The X_I_M reminds me of the old shellac method of priming/sealing. It would be my pick of the bunch but I'm old school and this stuff is hot. Meaning you need to have LOTS of ventilation as it is combustible. Dry time is going to be quick, real quick. And the throw away tools are almost a requirement. But there's no doubt it'll work the first time. Do all repairs then prime/seal that way the substrate is all the same for the finish coat.
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Old 09-25-2012, 08:36 PM
 
Location: Pleasantville, NY
113 posts, read 260,661 times
Reputation: 47
Quote:
Originally Posted by Franks painting View Post
Anyone know if a regular primer over the gardz will work then paint
The original reason I made my post was for my home office. I learned some lessons from doing the half bath downstairs, without using Gardz. Here's what I did with my office:
- Peeled off the world's most hideous wall paper.

- Wiped down the walls several times (we used fabric softener to help peel off the wallpaper. Took weeks to get that smell out)

- Spackled. Patched up all of the small dents and gashes that we made while ripping down the old wallpaper. We used putty knives and there were several holes made into the drywall.

- Sanded down the patches, making the walls even and smooth.

- Applied one coat of Gardz. It's the consistency of milk, just about. I bought two cans of it, thinking that I would need to put it on thick and do two coats. After realizing how thin it is and that only one coat was necessary, I returned the other can.

- I forget the drying time (I did this two years ago), but I think I gave it a day. After the Gardz had dried, I applied one coat of drywall primer. I decided just to go with Sherwin Williams' regular drywall primer. not the best, but since the walls were already white, I didn't need something to help cover up a previous color. I've seen other stores have theirs up against SW's and show that SW's not to be a good product, but for me, it did the job.

- Then two coats of paint.

Not a single bubble has formed and it has become the best paint job I've done in my whole house. The end result looks great - I impressed myself!

So comparing my wallpaper fiasco between the half-bath and my office, Gardz definitely helped! Several bubbles appeared in the half-bath, due to me not applying Gardz to seal-up the patches and damage made from the wallpaper removal. Lesson learned.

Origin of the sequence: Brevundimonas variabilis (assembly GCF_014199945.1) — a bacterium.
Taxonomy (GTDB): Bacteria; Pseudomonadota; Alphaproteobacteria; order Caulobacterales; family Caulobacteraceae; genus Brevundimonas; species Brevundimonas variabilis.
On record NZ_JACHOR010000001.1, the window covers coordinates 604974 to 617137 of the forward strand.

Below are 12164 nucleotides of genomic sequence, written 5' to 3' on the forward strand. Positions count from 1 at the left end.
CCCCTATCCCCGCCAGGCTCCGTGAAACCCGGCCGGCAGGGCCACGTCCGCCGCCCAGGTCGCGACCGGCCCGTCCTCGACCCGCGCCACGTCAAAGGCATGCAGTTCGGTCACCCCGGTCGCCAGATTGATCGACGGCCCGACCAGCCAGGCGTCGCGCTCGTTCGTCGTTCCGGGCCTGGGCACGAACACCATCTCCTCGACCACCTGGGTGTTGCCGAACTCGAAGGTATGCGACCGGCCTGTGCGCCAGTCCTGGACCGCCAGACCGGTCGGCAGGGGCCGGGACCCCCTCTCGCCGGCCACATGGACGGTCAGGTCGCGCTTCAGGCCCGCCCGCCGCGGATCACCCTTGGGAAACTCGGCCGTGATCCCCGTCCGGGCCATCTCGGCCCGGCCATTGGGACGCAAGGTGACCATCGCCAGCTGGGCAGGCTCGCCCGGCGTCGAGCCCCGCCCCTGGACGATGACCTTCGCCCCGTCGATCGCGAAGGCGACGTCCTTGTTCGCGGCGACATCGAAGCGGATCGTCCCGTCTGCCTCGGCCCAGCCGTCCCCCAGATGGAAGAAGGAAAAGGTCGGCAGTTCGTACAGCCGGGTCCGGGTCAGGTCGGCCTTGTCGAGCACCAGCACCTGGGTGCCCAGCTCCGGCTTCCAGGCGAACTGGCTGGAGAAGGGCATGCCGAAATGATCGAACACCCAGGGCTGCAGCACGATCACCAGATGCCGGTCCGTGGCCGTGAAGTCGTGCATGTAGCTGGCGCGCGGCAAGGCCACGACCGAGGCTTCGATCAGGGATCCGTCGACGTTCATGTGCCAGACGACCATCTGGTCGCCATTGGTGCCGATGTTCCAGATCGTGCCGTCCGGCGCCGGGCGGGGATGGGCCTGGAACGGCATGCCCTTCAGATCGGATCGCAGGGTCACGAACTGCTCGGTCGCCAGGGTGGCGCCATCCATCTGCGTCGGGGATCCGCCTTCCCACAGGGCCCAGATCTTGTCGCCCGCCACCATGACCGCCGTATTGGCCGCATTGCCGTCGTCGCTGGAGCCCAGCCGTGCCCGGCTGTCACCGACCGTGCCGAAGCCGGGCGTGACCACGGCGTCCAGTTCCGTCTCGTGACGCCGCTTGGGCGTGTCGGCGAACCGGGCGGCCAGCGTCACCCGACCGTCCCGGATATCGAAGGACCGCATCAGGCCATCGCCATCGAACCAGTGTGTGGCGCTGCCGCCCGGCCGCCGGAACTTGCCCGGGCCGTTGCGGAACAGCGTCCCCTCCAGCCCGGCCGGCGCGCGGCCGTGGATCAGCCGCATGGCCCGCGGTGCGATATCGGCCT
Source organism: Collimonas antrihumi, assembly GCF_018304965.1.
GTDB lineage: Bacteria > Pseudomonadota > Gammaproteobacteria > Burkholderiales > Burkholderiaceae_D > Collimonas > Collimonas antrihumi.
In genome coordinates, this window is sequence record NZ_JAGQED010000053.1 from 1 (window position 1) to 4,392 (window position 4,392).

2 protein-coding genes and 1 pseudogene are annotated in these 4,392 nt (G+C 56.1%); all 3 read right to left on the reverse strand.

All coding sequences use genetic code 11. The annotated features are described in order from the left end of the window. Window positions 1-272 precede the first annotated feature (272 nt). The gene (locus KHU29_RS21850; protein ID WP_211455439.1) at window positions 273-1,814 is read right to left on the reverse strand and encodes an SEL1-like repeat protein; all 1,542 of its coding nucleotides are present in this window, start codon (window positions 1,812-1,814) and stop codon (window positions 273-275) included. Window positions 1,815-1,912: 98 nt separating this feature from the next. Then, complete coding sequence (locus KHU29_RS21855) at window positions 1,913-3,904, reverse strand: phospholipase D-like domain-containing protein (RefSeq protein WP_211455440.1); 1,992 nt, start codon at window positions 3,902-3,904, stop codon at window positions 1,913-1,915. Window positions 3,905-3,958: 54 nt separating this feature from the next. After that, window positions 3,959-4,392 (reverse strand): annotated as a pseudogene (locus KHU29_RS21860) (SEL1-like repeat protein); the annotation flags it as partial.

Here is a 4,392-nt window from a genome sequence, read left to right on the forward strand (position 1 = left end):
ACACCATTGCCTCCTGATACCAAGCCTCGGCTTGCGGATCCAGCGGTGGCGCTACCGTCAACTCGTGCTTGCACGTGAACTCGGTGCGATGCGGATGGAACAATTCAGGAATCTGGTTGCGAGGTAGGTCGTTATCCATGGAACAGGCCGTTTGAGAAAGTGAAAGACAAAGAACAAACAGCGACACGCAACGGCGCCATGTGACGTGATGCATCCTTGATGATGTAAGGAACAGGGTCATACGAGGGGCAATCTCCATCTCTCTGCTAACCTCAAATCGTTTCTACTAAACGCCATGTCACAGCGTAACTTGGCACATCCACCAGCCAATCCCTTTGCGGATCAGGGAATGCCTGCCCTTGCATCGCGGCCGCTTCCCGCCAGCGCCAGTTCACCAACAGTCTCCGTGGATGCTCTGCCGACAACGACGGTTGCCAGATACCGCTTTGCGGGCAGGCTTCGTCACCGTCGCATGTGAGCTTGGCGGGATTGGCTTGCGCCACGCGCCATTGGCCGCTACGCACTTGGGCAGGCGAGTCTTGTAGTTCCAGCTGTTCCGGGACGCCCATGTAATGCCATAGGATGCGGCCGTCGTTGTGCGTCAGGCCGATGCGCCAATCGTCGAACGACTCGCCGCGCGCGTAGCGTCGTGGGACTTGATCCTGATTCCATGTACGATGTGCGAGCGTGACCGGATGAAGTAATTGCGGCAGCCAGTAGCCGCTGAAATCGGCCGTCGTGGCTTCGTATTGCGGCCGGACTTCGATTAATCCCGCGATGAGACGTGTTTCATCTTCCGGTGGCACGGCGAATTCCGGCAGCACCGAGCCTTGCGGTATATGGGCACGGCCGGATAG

BTW, I never thanked everyone for their posts!
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Old 09-25-2012, 09:32 PM
 
2,737 posts, read 1,157,411 times
Reputation: 1785
Quote:
Originally Posted by RadioGuy93 View Post
I've been reading up on the benefits of Zinsser's Gardz on sealing/priming the walls after wall paper removal.

I have a question... from what I've been reading, one should remove wall paper, clean, etc, and then apply Gardz, then spackle, and then... what? Apply primer and then paint?

The reason I ask is because I've pulled down the wall paper, cleaned the walls, and then spackled all of the holes, dings and scraps. I did this to the small bathroom and I had peeling - I had removed wall paper, cleaned, spackled and then primed with regular drywall primer. After I primed the small bathroom and painted, I noticed the paint started to bubble in a couple of places. After reading up about Gardz, I learned that I didn't properly seal it because those spots probably still had glue on the dry wall.

Not wanting to repeat that again with a much larger room, which will be my office, did I screw up the order? Or worse, did I simply screw up?

Now that the 'damage' is done, and I've spackled damaged dry wall, what next? Can I continue with Gardz? Do I apply one coat or two, before painting?

Thanks!!
Even after you've done everything you can do to get wallpaper adhesive removed, there are tiny remnants - and they will cause problems.

That's where Gardz comes in. It's a great product for what it's designed to do.

Get everything as smooth & clean as you can. Spackle any imperfections. Roll on Gardz Primer - two coats of you want to be obsessive. Paint, with 2 coats.


I've never had anything but excellent results doing things in that order.